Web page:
I was given quotes from 4 different agents:
- 2 agents estimated a price up to $420K (obviously a bit disappointing for me),
- another estimated $440K,
- and the last estimated $485K.
Obviously I was intrigued and a bit excited by the agent with the highest estimate.
Let’s call the agent with the high estimate “Steven”. After speaking with Steven further, he told me that he suggests we put the property on the market for $485K as another apartment (same size etc) in the same block sold 4 months ago for $470K. He also mentioned that the other apartment sold in a warmer time of the market but the market has slowed since then. So I questioned his tactics of pricing the property at $485K. This just did not make sense to me, putting the price up (even if I would like that) in a slower market, with no precedence of other sales at that price?! I could be stuck with an over-priced property that just does not sell because the agent was trying to seduce me into working with him. What’s worse, I could run the risk of being on the market for some time and then needing to drop the price, this does not give a good impression to buyers.
It could cost me more to hold on to the property if it does not sell. So this is where I needed to show the agent my understanding of the market. I told him I wanted to put the property on the market for $470K as there is a precedent of sales at that range. I told him that I liked how he had found this range of sales evidence (where the other agents had not). But I also showed him that I was knowledgeable of property market movements and it does not make sense to price a property higher in a slow market. The agent made the mistake of assuming I wanted a higher price, when realistically I wanted a swift easy sale.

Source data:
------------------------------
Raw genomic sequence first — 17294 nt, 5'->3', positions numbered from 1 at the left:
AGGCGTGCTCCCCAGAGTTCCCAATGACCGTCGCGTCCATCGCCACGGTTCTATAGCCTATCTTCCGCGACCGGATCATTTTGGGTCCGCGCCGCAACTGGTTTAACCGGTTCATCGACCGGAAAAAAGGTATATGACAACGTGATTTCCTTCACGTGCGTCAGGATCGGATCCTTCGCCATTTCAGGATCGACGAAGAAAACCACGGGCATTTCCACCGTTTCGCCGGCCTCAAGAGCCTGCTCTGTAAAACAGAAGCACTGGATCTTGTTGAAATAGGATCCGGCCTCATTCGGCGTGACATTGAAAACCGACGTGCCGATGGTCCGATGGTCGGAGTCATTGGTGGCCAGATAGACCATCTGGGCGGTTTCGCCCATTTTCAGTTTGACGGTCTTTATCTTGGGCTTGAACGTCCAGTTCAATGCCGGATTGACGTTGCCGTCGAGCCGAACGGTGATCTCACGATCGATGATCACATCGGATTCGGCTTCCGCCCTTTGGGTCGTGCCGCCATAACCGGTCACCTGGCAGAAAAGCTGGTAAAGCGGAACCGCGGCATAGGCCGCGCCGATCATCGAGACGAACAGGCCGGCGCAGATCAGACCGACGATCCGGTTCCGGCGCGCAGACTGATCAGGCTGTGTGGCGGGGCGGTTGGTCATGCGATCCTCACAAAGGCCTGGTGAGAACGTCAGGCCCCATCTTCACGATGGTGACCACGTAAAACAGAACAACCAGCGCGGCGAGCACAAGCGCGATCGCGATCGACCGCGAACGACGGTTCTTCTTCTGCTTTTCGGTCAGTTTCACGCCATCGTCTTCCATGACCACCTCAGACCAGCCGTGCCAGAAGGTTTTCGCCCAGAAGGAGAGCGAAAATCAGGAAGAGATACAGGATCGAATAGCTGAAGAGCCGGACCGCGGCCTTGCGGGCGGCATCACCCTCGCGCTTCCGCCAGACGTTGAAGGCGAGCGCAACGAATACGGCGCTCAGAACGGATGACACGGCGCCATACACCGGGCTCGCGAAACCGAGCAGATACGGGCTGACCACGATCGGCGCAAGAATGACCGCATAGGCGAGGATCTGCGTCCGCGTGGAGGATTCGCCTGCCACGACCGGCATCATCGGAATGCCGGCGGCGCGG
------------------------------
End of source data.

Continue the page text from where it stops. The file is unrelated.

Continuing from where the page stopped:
Be best buddies!
If you plan on being a property investor, even as a property vendor, you should really make the real estate agents your best friend. Real estate agents have easy access to information that is vital to the success of your property transactions. They are actively influencing the local property market, so it helps to be friends with a person in that kind of disposition. If you understand what motivates an agent, it’s easier to work with them and get the most out of them. Always ask yourself “what’s in it for them?” If you think about first what agents could get out of a deal, you could use this to your advantage. Constantly think of ways to incentivise agents to work with you in getting the results you want.
Trust an agent’s expertise, but always ask them to back up their claims. Get them to prove their expertise to you. Work with them and not against them.